EUGENE S. KARPE, CAPT, USN
Eugene Karpe '26
Date of birth: August 21, 1904
Date of death: February 23, 1950
From the 1926 Lucky Bag:
Eugene died on February 23, 1950 when he fell — or was pushed — from a train south of Salzburg, Austria. He was en route to the United States for reassignment after serving as a naval attaché in Rumania.
The book "Dangerous Games: Faces, Incidents, and Casualties of the Cold War", by Scott Baron and James Wilse, Jr., has several pages about the intrigue surrounding Eugene's loss. Contemporaneous newspaper reports are available at Arlington National Cemetery.net.
He is buried in Arlington National Cemetery.
Robert Vogeler was close friends with Eugene; Getty Images has a picture of them together. Robert was once a Naval Academy midshipman (Class of 1933), though he resigned in December 1931. He and Eugene met in March 1947, after Eugene had been stationed in Europe.
From Dangerous Games:
The rumor that Karpe was drunk and had fallen out of his compartment as the Arlberg Express went through the tunnel was a libel. He was not drinking at the time, because of gout, and he was completely sober in the dining car before his death. The CIC [Counter-Intelligence Corps, Vienna] experimented with sandbags of the same weight as Karpe (200 pounds) and thus confirmed, beyond any possibility of doubt, that he had been thrown from his compartment. His body caromed off the side of the tunnel and fell beneath the wheels of the train. In order to achieve the same result with a sandbag, it was necessary for two CIC agents to hurl it out of a similar compartment with all the force at their command.
Fish Karpe was a fun-loving bachelor who had enjoyed considerable success as a ladies' man. He had often traveled between Bucharest and Vienna on the Orient section of the Arlberg Express and he told Lucile Vogeler that on several trips he had met the same Hungarian blonde. He had met her again on his last trip to Vienna, and as usual she was on her way to Paris. Fish had made a date to meet her there on his way through to Washington. It was impossible, given the AVH's [Hungarian State Defense Authority] passport regulations, for anyone, even an attractive blonde, to travel repeatedly between Paris and Budapest except on official business. Fish had evidently been hoping to learn what her official business was.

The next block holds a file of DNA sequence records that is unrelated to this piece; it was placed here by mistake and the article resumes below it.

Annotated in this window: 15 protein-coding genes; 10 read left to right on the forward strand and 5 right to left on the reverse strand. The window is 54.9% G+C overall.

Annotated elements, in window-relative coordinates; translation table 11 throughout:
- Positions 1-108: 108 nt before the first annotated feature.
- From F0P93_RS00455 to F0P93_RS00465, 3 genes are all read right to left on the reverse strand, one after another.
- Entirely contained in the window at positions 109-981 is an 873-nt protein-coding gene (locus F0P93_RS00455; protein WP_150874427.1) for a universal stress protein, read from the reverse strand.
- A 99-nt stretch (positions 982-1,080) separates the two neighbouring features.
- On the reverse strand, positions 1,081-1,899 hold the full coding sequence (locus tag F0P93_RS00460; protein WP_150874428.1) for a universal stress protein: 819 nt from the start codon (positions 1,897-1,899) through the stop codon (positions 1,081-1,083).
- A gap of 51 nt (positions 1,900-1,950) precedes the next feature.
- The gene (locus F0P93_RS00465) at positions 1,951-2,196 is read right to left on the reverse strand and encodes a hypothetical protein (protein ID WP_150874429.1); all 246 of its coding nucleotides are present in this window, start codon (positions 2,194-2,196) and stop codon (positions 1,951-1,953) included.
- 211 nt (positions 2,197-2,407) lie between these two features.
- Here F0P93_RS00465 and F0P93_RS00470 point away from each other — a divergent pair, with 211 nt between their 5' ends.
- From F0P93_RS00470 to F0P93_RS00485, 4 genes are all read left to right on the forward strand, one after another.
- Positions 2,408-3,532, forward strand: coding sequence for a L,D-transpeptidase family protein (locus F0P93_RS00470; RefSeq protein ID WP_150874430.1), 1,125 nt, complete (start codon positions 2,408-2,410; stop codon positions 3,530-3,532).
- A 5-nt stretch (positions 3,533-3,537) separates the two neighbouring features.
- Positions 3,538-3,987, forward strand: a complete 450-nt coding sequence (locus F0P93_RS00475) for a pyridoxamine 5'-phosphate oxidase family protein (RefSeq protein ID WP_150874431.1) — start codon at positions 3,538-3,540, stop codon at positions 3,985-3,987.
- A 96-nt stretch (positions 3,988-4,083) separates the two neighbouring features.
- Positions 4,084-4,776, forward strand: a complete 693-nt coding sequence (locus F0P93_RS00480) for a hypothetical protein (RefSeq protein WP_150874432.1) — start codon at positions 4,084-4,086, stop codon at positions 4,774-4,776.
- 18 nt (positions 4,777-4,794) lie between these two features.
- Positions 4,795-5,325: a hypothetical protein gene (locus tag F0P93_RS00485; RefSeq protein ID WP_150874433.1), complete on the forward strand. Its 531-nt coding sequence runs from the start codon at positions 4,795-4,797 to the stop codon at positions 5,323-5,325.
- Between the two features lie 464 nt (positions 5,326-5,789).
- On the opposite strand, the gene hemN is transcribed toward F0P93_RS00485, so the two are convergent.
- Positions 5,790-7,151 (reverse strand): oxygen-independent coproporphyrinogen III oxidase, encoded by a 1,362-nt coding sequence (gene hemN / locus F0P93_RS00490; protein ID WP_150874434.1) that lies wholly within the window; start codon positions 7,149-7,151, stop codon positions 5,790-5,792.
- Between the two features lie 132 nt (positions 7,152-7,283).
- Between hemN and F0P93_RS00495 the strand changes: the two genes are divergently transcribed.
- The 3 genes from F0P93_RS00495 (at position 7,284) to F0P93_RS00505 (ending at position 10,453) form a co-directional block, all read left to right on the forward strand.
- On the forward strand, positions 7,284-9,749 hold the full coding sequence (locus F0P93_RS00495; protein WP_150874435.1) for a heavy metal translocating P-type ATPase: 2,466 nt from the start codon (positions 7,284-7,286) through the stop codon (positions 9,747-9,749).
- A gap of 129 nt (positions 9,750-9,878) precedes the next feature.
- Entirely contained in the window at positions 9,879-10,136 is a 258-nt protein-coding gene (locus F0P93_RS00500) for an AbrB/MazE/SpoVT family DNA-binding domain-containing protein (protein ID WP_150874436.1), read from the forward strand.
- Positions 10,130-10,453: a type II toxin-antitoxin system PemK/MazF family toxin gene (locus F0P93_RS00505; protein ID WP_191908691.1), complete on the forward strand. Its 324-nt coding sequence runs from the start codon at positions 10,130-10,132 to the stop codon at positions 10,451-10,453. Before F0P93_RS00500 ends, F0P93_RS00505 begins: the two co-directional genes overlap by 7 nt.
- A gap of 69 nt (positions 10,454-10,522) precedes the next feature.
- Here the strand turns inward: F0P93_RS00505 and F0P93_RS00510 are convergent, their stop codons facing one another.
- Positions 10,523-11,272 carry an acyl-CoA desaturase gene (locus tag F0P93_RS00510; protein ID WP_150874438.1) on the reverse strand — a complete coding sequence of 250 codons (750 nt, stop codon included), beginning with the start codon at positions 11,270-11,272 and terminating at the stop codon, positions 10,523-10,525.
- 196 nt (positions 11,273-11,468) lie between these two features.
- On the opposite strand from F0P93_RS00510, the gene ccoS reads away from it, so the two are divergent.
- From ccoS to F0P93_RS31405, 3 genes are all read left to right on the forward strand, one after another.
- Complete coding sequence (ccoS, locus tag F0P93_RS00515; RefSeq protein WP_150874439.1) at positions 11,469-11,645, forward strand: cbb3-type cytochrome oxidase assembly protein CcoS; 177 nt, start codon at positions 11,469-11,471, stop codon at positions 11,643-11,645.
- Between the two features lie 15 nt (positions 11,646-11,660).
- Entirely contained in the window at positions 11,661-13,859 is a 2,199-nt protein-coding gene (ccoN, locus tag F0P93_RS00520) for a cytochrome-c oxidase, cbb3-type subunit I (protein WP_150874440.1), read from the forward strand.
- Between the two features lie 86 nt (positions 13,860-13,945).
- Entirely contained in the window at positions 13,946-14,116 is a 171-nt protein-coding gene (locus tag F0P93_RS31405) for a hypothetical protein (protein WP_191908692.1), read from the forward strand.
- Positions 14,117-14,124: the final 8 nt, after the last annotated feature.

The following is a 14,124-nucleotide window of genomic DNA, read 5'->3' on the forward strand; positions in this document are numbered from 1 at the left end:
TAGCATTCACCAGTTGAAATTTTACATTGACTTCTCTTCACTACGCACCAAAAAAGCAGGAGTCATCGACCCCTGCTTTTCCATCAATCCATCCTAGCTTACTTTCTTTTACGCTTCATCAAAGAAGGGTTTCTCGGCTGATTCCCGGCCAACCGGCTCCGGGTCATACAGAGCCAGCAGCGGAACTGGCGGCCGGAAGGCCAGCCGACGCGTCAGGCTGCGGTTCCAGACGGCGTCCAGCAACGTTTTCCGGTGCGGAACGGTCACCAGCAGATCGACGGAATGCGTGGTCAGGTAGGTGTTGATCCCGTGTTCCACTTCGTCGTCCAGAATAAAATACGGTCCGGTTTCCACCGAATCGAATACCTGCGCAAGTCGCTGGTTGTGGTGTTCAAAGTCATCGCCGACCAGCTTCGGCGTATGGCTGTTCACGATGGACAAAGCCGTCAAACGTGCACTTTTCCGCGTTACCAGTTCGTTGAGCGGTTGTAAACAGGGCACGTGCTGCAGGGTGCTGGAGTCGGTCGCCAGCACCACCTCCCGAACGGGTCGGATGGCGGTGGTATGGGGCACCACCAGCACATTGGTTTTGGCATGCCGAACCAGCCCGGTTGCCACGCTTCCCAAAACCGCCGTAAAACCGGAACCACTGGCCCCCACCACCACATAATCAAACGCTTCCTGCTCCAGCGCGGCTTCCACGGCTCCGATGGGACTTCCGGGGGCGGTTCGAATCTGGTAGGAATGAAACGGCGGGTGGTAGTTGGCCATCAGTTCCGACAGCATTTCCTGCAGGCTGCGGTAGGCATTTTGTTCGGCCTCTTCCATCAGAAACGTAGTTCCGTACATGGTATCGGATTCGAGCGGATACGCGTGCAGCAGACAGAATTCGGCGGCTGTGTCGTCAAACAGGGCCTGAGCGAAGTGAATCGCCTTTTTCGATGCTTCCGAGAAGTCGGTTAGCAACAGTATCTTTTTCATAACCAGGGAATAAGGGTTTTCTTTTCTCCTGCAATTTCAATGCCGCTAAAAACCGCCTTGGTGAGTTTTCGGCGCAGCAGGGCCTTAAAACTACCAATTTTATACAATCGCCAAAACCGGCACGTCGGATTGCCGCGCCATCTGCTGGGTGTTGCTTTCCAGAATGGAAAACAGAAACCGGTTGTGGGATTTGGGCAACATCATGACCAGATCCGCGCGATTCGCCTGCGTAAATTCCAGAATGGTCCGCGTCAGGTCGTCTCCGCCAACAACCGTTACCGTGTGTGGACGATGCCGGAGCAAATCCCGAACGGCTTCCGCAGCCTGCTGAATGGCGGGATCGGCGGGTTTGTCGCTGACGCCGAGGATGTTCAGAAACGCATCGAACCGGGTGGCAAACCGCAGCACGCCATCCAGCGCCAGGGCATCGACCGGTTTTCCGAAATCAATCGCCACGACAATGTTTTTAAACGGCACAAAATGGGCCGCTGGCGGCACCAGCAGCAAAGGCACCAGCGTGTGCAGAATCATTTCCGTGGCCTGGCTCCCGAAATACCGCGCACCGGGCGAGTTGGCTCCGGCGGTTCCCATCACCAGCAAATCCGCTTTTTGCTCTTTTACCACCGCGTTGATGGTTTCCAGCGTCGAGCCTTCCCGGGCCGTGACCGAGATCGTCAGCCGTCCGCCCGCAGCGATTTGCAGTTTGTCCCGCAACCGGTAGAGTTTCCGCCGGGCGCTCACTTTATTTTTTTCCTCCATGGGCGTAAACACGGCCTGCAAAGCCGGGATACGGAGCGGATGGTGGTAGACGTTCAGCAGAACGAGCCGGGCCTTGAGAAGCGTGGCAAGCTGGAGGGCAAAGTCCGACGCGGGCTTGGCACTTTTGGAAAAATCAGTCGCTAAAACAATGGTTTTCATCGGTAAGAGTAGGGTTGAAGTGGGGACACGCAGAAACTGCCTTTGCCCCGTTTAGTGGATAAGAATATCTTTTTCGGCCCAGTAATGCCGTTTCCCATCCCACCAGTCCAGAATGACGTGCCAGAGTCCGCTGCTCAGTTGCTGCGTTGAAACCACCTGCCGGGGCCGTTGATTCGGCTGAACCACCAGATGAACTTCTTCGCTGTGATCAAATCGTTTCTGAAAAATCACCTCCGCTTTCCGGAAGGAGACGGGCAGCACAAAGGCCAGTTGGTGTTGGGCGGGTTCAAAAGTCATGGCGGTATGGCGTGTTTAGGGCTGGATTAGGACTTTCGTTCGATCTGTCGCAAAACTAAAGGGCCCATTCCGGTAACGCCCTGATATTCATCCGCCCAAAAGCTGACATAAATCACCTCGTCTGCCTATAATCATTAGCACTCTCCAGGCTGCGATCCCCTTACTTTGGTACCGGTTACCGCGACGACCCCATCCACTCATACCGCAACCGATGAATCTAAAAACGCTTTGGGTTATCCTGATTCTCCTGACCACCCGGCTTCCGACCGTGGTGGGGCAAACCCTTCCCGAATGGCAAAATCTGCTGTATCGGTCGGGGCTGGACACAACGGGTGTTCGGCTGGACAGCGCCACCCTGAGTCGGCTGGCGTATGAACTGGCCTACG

Eugene had command of USS Whipple (DD 217) at the beginning of the war; Whipple was based in Manila.
Legion of Merit
From Hall of Valor:
(Citation Needed) - SYNOPSIS: Captain Eugene S. Karpe, United States Navy, was awarded the Legion of Merit for exceptionally meritorious conduct in the performance of outstanding services to the Government of the United States as Commanding Officer of a United States Navy Destroyer in the Pacific Ocean Area during World War II.
General Orders: Bureau of Naval Personnel Information Bulletin No. 364 (June 1947)